by Dr. Wati Longchar
Dr. Wati Longchar is the consultant for the Joint CCA-WCC Ecumenical Theological Education. This biblical reflection was presented at the WSCF AP RCM 17th RCM in Dhaka, Bangladesh, July 2006.
In my key note presentation, we have already discussed the reality and challenges posed by the global empire in our times. The importance of discerning the reality of our times and prophetic voice and action is the need of the hour. I have chosen two texts Genesis 47:13-22 and Mark 8:27-9:50 for our reflection to see how the people of God contribute in construction and deconstruction, legitimization and de-legitimization of the empire. There is no historical relationship between the two texts, but both texts speak about the empire. The first passage shows that by choosing the power and mammon, one can become an agent for expansion (of) the empire, and the second text demonstrates that one can denounce and de-legitimize the empire by choosing the way of love and justice.
Culture, religion and history are human's construct. In making history and building community, we tend to overlook the plight of the people. While trying to be faithful to one's master to gain higher status and protect one's position in his master's kingdom, the helpless condition of the people are always taken as an advantage to exploit and manipulate for their own advantage. The text speaks of that predicament. The famine came. Food grains finished. People were looking for food everywhere. People were hungry and dying because of the shortage of food grains. It was a time for Pharaoh and Joseph to support and give them food grains preserved and collected by the people. But they took “empty stomach” as an instrument to build empire.
“Now there was no food in all the land; for the famine was very severe, so that the land of Egypt and the land of Canaan languished by reason of the famine. And Joseph gathered up all the money that was found in the land of Egypt and in the land of Canaan, for the grain which they bought; and Joseph brought the money into Pharaoh's house. And when the money was all spent in the land of Egypt and in the land of Canaan, all the Egyptians came to Joseph, and said, “Give us food; why should we die before your eyes? For our money is gone.” And Joseph answered, “Give your cattle, and I will give you food in exchange for your cattle, if your money is gone.” So they brought their cattle to Joseph; and Joseph gave them food in exchange for the horses, the flocks, the herds, and the asses: and he supplied them with food in exchange for all their cattle that year. And when that year was ended, they came to him the following year, and said to him, “We will not hide from my lord that our money is all spent; and the herds of cattle are my lord’s; there is nothing left in the sight of my lord but our bodies and our lands. Why should we die before your eyes, both we and our land? Buy us and our land for food, and we with our land will be slaves of Pharaoh; and give us seed, that we may live, and not die, and that the land may not be desolate.” So Joseph bought all the land of Egypt for Pharaoh; for all the Egyptians sold their fields, because the famine was severe upon them. The land became Pharaoh’s and as for the people, he made slaves of them from one end of Egypt to the other.” (Gen 47:13-22)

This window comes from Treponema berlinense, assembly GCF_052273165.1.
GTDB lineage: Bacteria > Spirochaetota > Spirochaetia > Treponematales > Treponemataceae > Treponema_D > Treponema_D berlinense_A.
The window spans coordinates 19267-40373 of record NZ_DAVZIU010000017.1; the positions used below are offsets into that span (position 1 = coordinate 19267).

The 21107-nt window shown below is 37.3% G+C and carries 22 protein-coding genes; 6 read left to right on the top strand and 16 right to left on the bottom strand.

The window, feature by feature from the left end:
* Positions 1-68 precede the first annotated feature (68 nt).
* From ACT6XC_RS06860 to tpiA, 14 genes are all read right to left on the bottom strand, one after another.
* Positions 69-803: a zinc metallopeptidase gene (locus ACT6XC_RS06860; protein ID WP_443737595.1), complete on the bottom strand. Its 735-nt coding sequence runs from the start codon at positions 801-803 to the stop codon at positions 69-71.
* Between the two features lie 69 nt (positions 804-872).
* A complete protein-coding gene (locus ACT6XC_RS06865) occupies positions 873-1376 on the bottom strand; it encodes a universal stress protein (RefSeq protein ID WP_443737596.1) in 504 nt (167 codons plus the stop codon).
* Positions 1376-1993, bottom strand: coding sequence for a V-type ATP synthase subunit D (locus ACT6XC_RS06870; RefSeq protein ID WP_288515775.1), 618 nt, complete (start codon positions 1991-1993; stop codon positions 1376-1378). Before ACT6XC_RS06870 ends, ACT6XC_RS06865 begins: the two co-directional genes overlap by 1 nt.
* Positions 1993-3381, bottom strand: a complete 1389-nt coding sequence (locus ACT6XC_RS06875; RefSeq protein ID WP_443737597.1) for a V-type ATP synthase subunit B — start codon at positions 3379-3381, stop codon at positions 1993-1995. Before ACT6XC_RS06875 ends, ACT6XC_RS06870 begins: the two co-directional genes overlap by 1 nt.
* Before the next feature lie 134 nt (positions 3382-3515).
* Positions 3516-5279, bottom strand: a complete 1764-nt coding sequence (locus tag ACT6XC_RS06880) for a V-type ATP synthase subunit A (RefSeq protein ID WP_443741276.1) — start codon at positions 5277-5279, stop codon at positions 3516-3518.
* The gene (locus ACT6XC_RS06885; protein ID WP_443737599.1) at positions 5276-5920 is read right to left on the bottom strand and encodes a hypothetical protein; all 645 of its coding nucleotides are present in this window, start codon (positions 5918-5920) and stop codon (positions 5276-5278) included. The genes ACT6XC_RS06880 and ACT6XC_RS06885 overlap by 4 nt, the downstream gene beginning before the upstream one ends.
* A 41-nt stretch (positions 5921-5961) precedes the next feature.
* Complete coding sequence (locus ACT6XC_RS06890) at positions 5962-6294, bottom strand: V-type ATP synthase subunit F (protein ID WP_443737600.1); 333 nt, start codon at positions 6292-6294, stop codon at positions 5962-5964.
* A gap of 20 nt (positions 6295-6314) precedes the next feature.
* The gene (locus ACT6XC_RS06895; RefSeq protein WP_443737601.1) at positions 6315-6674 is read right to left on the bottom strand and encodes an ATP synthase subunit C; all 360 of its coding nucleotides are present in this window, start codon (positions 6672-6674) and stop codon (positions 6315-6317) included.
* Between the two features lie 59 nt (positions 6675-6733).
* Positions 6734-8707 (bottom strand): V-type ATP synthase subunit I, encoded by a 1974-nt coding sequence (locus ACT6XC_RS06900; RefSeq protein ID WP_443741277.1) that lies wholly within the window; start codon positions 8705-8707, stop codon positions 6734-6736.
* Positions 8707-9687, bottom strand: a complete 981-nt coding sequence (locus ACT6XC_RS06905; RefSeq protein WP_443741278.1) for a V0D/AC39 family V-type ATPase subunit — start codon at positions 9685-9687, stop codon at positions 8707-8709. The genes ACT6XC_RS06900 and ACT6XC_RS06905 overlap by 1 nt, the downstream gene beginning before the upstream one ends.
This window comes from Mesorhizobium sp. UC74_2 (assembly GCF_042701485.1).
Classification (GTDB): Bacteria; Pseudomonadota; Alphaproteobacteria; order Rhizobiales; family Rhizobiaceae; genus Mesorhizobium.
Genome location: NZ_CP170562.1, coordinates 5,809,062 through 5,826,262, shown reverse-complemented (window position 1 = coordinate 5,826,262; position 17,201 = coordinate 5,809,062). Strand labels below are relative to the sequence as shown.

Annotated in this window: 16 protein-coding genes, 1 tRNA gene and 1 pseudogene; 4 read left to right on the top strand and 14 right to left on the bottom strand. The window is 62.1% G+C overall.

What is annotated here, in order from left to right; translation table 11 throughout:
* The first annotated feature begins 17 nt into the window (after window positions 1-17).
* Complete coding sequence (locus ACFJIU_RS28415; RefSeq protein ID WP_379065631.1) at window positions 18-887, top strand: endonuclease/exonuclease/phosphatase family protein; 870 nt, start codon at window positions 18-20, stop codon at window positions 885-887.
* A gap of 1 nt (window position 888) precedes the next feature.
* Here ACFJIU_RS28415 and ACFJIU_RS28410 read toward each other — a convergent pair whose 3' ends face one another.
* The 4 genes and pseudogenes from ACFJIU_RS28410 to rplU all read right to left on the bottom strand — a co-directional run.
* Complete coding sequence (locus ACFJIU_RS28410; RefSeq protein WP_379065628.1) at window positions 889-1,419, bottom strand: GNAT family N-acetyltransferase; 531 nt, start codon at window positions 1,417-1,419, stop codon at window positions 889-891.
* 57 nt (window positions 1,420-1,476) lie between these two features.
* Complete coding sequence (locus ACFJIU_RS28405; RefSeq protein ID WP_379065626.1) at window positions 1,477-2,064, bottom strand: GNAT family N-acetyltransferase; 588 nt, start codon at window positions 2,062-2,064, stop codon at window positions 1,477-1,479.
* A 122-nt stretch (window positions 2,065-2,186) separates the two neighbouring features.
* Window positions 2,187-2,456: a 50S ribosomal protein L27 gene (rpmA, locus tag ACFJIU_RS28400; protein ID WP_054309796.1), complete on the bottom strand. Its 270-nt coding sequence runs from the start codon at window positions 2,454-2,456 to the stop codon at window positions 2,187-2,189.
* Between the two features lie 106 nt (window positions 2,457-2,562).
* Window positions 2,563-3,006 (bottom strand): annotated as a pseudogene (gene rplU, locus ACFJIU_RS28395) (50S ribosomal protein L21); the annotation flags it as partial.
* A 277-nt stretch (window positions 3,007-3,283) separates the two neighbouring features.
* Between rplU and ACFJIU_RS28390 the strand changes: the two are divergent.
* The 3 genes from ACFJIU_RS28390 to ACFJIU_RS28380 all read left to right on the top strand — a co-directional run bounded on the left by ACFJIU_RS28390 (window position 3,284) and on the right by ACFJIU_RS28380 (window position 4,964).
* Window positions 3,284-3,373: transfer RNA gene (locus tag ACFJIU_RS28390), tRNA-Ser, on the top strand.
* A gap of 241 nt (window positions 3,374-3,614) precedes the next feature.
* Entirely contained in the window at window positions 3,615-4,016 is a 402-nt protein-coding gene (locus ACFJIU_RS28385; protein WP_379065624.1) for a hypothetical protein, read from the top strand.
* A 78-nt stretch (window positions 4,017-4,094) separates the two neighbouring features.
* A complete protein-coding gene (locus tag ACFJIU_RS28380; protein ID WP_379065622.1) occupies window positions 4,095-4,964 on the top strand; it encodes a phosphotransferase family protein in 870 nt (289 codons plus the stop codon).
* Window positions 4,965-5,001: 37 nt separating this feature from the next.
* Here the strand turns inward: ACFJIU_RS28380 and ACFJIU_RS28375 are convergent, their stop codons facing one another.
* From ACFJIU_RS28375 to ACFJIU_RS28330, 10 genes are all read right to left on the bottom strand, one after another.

We often read Joseph from the perspective of the elite. Joseph is considered as a man of God with great wisdom, a man who can see the future, a good planner, a person who has ability to mobilize people, a person with high morality, a God-fearing person, and an able administrator. But if we read from the people’s perspective, we see that he protected and contributed to an unjust system and relationship and supported and collaborated in building the empire.
Taking the advantage of famine, Joseph made the Pharaoh an unchallenged ‘capitalist’, a ‘dictator’ and a ‘landlord’, and finally an empire. For building Pharaoh's empire, Joseph did four things. In all these, people were the losers and became victims.
It was the time for Joseph to give and share the food... But...
First, he gathered all the money from the people in exchange of grains. He made people moneyless. Second, he gathered all the properties and livestock from the people in exchange for grains. He made people property-less.
Third, he gathered all the lands from people in exchange for grains. He made people landless.
Fourth, he bought all the bodies of people in exchange for grains. He made people slaves.
Do we also contribute in building an empire?
“Whoever causes one of these little ones who believe in me to sin, it would be better for him if a great millstone were hung round his neck and he were thrown into the sea. And if your hand causes you to sin, cut it off; it is better for you to enter life maimed than with two hands to go to hell, to the unquenchable fire. And if your eye causes you to sin, pluck it out; it is better for you to enter the kingdom of God with one eye than with two eyes to be thrown into hell, where their worm does not die, and the fire is not quenched. For everyone will be salted with fire. Salt is good; but if the salt has lost its saltness, how will you season it? Have salt in yourselves, and be at peace with one another.” (Mark 9:42-50)